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I would also recommend James Hessler's two books that deal heavily with Sickles in order to understand what he may or may not have been thinking. Sickles at Gettysburg: The Controversial Civil War General Who Committed Murder, Abandoned Little Round Top, and Declared Himself the Hero of Gettysburg is a very good biography of the man and Gettysburg's Peach Orchard: Longstreet, Sickles, and the Bloody Fight for the "Commanding Ground" Along the Emmitsburg Road (with Britt Isenberg) deals heavily with the question of what Sickles was thinking on July 2.

Ryan
Good recommendation - both are well-done. I mention the Powell article because it is focused only on the decision and the analysis is very difficult to question.
 

Belfoured

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I believe that Barlow's move was deliberate and thought through. Honestly, his move makes sense if he thinks that the threat to the Eleventh Corps is coming from the area around Oak Hill as his move to Blocher's Knoll puts him in a position to strike any threat from the northwest in the flank (he was in a position to attack Doles if/when he advanced against Schimmelfennig's Division on the Gettysburg plain). The problem is that it left him extremely vulnerable to attack from the northeast, which is exactly the direction that Early's Division was already deploying. The skirmishers that Barlow deployed on his right flank (Elements of the 17th Connecticut) were simply insufficient to do much at all before the attack smashed into the rest of the division and the deployment of the division was shaky at best. It also didn't help that Barlow fell almost at the start of the attack which left his command leaderless at a critical moment (although I don't think that there was much that he would have been able to do even if he had not been seriously wounded).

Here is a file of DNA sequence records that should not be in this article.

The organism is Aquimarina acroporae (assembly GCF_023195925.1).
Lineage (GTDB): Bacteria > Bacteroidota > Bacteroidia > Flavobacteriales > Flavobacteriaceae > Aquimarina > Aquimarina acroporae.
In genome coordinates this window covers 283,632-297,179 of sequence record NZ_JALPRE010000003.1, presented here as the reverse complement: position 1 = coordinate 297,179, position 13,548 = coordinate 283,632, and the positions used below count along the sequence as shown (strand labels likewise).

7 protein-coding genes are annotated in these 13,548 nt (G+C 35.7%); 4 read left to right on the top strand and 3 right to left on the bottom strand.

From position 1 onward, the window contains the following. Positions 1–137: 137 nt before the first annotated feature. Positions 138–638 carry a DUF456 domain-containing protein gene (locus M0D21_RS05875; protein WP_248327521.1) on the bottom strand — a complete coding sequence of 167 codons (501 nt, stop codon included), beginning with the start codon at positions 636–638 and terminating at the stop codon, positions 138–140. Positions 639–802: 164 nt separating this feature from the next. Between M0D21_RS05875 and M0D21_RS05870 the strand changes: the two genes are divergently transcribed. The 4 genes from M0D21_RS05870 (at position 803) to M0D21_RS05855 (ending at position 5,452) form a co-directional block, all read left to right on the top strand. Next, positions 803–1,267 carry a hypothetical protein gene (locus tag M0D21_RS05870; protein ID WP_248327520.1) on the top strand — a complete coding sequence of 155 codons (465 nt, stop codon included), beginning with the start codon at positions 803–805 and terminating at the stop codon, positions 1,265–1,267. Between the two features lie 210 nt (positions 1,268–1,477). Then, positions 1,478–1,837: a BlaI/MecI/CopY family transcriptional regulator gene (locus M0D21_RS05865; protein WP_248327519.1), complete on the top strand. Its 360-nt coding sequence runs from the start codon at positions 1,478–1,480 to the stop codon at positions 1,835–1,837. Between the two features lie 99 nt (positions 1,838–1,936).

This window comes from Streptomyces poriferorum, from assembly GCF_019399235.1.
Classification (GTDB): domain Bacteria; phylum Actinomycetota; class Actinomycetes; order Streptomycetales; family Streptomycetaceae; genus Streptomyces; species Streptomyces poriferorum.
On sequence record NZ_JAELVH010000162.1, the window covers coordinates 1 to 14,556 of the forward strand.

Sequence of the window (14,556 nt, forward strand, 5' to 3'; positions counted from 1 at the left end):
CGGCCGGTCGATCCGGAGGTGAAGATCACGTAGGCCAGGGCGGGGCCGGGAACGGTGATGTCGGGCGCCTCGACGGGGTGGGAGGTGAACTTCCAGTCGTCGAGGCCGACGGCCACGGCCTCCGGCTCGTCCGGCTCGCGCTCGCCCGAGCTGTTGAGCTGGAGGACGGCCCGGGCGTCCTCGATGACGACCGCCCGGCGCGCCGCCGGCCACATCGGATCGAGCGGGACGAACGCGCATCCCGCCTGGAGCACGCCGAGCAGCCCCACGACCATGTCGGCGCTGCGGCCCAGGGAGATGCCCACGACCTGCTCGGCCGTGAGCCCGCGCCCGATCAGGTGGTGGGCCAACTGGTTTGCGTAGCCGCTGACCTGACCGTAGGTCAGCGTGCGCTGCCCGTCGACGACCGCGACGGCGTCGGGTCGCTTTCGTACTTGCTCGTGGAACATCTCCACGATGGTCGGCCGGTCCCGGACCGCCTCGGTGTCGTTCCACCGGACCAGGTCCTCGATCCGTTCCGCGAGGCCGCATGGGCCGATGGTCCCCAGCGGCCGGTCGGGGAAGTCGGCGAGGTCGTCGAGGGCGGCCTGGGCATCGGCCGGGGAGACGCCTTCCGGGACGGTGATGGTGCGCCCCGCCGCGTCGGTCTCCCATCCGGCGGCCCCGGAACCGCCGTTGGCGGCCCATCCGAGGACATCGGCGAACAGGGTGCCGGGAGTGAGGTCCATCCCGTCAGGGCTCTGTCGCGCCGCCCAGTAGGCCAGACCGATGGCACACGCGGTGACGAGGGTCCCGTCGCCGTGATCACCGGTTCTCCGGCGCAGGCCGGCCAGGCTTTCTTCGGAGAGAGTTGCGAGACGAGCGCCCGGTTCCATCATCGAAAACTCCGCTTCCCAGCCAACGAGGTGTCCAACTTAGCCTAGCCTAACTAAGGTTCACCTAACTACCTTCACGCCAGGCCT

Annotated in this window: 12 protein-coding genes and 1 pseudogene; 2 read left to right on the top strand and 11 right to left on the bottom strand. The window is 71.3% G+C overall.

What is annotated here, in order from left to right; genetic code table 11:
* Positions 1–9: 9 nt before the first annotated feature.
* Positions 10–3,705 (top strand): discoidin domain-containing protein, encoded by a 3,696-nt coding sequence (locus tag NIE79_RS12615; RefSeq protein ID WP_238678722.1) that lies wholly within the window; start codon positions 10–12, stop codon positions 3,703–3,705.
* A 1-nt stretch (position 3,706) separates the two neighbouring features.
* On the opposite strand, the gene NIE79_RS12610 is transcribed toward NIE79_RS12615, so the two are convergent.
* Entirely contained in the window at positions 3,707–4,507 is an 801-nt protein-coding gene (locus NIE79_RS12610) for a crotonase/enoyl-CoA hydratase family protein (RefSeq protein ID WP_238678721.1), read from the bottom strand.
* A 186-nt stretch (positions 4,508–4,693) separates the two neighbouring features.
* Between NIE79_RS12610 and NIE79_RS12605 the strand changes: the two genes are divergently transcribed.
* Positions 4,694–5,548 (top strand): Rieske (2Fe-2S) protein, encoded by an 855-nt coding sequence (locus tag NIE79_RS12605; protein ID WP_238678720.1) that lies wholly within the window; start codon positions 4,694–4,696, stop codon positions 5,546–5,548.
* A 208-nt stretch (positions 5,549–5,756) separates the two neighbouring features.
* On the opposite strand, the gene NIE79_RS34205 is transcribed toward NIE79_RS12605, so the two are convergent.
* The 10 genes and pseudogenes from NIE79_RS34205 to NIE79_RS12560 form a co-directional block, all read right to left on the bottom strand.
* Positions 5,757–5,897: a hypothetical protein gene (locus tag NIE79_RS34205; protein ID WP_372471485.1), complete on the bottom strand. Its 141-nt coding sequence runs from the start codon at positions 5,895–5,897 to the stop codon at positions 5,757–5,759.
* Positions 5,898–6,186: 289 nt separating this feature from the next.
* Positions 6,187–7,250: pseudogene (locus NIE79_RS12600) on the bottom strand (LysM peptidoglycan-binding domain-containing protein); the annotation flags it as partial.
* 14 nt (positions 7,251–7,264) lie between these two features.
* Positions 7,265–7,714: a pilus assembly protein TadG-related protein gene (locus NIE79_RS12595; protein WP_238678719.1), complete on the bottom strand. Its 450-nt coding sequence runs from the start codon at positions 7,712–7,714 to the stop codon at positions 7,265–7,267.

Ryan
Good analysis. I didn't mean to suggest that Barlow's decision fit the problematic context of how Sickles acted - just that it proved to be a bad tactical move. (Although, as others have noted, Barlow's biased finger-pointing at the Germans was hardly commendable).
 

Belfoured

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Sickles was a showman, who relished being a celebrity and gadfly. He maintained that image from his celebrated trial for shooting Philip Barton Key, through his political maneuvering which got him a Medal of Honor, his quarrels with Hooker and Meade, and his long career promoting how he "saved" the Union at Gettysburg. Very likely, had his move on Day 2 been made by many another general, that officer would have been court-martialed.
Agree. Of course, it helped that Dirty Dan's foolishness cost him a leg.
 

joshrobmere

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I would also recommend James Hessler's two books that deal heavily with Sickles in order to understand what he may or may not have been thinking. Sickles at Gettysburg: The Controversial Civil War General Who Committed Murder, Abandoned Little Round Top, and Declared Himself the Hero of Gettysburg is a very good biography of the man and Gettysburg's Peach Orchard: Longstreet, Sickles, and the Bloody Fight for the "Commanding Ground" Along the Emmitsburg Road (with Britt Isenberg) deals heavily with the question of what Sickles was thinking on July 2.

Ryan
I am working my way through Sickles at Gettysburg right now. I plan on reading Gettysburg's Peach Orchard next. Thank you.
 

joshrobmere

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I don't think those who have analyzed the decision in detail - just for example, Dave Powell published an excellent article in Gettysburg magazine - have to any extent based their analysis on Dirty Dan's character. One can look at the decision from a strictly tactical perspective, as pointed out in several posts, and conclude that the decision was wrong. On the other hand, it's fair to add in Sickles' aversion to honesty when assessing his post-battle "justifications".
Thank you for the source.